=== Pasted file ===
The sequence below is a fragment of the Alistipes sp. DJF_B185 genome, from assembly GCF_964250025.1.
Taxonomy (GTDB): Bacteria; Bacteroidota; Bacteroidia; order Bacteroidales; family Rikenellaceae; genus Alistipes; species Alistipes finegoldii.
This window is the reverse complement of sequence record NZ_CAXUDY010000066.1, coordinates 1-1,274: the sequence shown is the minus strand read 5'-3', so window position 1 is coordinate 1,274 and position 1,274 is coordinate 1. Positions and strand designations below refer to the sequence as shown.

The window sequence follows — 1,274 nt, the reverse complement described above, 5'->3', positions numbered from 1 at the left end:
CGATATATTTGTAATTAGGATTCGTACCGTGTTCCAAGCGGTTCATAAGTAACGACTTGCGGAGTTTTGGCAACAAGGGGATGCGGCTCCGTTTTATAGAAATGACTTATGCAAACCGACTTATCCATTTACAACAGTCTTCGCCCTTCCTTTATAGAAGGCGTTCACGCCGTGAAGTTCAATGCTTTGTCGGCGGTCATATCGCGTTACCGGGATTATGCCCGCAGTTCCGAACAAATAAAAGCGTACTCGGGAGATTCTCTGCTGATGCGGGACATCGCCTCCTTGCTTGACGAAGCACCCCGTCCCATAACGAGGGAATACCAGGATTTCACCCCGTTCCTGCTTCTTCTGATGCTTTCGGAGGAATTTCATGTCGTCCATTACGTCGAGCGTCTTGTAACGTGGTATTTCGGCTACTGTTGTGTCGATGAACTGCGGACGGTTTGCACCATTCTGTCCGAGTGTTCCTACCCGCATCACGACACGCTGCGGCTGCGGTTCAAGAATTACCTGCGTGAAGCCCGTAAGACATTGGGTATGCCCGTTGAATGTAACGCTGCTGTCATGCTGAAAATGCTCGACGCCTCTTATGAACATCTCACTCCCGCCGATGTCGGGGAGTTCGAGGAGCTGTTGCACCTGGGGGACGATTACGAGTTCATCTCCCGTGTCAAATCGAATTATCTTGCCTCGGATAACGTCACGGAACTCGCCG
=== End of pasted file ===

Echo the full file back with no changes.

The sequence below is a fragment of the Alistipes sp. DJF_B185 genome, from assembly GCF_964250025.1.
Taxonomy (GTDB): Bacteria; Bacteroidota; Bacteroidia; order Bacteroidales; family Rikenellaceae; genus Alistipes; species Alistipes finegoldii.
This window is the reverse complement of sequence record NZ_CAXUDY010000066.1, coordinates 1-1,274: the sequence shown is the minus strand read 5'-3', so window position 1 is coordinate 1,274 and position 1,274 is coordinate 1. Positions and strand designations below refer to the sequence as shown.

The window sequence follows — 1,274 nt, the reverse complement described above, 5'->3', positions numbered from 1 at the left end:
CGATATATTTGTAATTAGGATTCGTACCGTGTTCCAAGCGGTTCATAAGTAACGACTTGCGGAGTTTTGGCAACAAGGGGATGCGGCTCCGTTTTATAGAAATGACTTATGCAAACCGACTTATCCATTTACAACAGTCTTCGCCCTTCCTTTATAGAAGGCGTTCACGCCGTGAAGTTCAATGCTTTGTCGGCGGTCATATCGCGTTACCGGGATTATGCCCGCAGTTCCGAACAAATAAAAGCGTACTCGGGAGATTCTCTGCTGATGCGGGACATCGCCTCCTTGCTTGACGAAGCACCCCGTCCCATAACGAGGGAATACCAGGATTTCACCCCGTTCCTGCTTCTTCTGATGCTTTCGGAGGAATTTCATGTCGTCCATTACGTCGAGCGTCTTGTAACGTGGTATTTCGGCTACTGTTGTGTCGATGAACTGCGGACGGTTTGCACCATTCTGTCCGAGTGTTCCTACCCGCATCACGACACGCTGCGGCTGCGGTTCAAGAATTACCTGCGTGAAGCCCGTAAGACATTGGGTATGCCCGTTGAATGTAACGCTGCTGTCATGCTGAAAATGCTCGACGCCTCTTATGAACATCTCACTCCCGCCGATGTCGGGGAGTTCGAGGAGCTGTTGCACCTGGGGGACGATTACGAGTTCATCTCCCGTGTCAAATCGAATTATCTTGCCTCGGATAACGTCACGGAACTCGCCG